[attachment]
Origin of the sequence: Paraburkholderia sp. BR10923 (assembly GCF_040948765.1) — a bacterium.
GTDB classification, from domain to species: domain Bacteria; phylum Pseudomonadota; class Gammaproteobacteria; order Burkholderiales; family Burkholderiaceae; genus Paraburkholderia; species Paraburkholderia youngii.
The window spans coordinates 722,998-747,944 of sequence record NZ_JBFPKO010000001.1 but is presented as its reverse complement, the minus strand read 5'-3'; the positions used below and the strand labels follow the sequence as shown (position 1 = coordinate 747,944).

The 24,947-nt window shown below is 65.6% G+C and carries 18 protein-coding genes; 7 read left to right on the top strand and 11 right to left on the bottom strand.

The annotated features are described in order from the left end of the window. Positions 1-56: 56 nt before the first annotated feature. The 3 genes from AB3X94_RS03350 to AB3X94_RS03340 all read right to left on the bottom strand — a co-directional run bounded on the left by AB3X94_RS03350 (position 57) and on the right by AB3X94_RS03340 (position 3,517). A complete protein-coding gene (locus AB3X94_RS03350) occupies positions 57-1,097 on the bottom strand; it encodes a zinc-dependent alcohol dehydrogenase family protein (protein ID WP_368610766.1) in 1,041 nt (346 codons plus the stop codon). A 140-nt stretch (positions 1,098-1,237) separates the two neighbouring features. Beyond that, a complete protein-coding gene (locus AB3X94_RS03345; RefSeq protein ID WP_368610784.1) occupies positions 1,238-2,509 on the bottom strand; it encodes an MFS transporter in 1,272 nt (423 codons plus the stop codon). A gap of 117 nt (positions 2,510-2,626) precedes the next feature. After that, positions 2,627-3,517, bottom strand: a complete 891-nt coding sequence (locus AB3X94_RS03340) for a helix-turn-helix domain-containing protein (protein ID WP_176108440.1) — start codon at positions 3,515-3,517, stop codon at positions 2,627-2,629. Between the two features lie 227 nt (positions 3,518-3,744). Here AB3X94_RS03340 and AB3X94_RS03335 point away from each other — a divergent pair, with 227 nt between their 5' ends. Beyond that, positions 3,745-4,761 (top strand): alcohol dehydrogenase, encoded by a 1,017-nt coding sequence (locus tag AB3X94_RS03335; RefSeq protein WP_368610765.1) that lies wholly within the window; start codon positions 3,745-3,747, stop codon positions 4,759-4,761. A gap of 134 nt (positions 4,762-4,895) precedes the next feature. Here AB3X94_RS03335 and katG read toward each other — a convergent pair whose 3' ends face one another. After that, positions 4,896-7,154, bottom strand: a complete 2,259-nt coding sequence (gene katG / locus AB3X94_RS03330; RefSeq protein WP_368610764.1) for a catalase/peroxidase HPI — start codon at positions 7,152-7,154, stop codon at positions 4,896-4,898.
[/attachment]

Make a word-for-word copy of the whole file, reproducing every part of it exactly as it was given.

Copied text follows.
Origin of the sequence: Paraburkholderia sp. BR10923 (assembly GCF_040948765.1) — a bacterium.
GTDB classification, from domain to species: domain Bacteria; phylum Pseudomonadota; class Gammaproteobacteria; order Burkholderiales; family Burkholderiaceae; genus Paraburkholderia; species Paraburkholderia youngii.
The window spans coordinates 722,998-747,944 of sequence record NZ_JBFPKO010000001.1 but is presented as its reverse complement, the minus strand read 5'-3'; the positions used below and the strand labels follow the sequence as shown (position 1 = coordinate 747,944).

The 24,947-nt window shown below is 65.6% G+C and carries 18 protein-coding genes; 7 read left to right on the top strand and 11 right to left on the bottom strand.

The annotated features are described in order from the left end of the window. Positions 1-56: 56 nt before the first annotated feature. The 3 genes from AB3X94_RS03350 to AB3X94_RS03340 all read right to left on the bottom strand — a co-directional run bounded on the left by AB3X94_RS03350 (position 57) and on the right by AB3X94_RS03340 (position 3,517). A complete protein-coding gene (locus AB3X94_RS03350) occupies positions 57-1,097 on the bottom strand; it encodes a zinc-dependent alcohol dehydrogenase family protein (protein ID WP_368610766.1) in 1,041 nt (346 codons plus the stop codon). A 140-nt stretch (positions 1,098-1,237) separates the two neighbouring features. Beyond that, a complete protein-coding gene (locus AB3X94_RS03345; RefSeq protein ID WP_368610784.1) occupies positions 1,238-2,509 on the bottom strand; it encodes an MFS transporter in 1,272 nt (423 codons plus the stop codon). A gap of 117 nt (positions 2,510-2,626) precedes the next feature. After that, positions 2,627-3,517, bottom strand: a complete 891-nt coding sequence (locus AB3X94_RS03340) for a helix-turn-helix domain-containing protein (protein ID WP_176108440.1) — start codon at positions 3,515-3,517, stop codon at positions 2,627-2,629. Between the two features lie 227 nt (positions 3,518-3,744). Here AB3X94_RS03340 and AB3X94_RS03335 point away from each other — a divergent pair, with 227 nt between their 5' ends. Beyond that, positions 3,745-4,761 (top strand): alcohol dehydrogenase, encoded by a 1,017-nt coding sequence (locus tag AB3X94_RS03335; RefSeq protein WP_368610765.1) that lies wholly within the window; start codon positions 3,745-3,747, stop codon positions 4,759-4,761. A gap of 134 nt (positions 4,762-4,895) precedes the next feature. Here AB3X94_RS03335 and katG read toward each other — a convergent pair whose 3' ends face one another. After that, positions 4,896-7,154, bottom strand: a complete 2,259-nt coding sequence (gene katG / locus AB3X94_RS03330; RefSeq protein WP_368610764.1) for a catalase/peroxidase HPI — start codon at positions 7,152-7,154, stop codon at positions 4,896-4,898.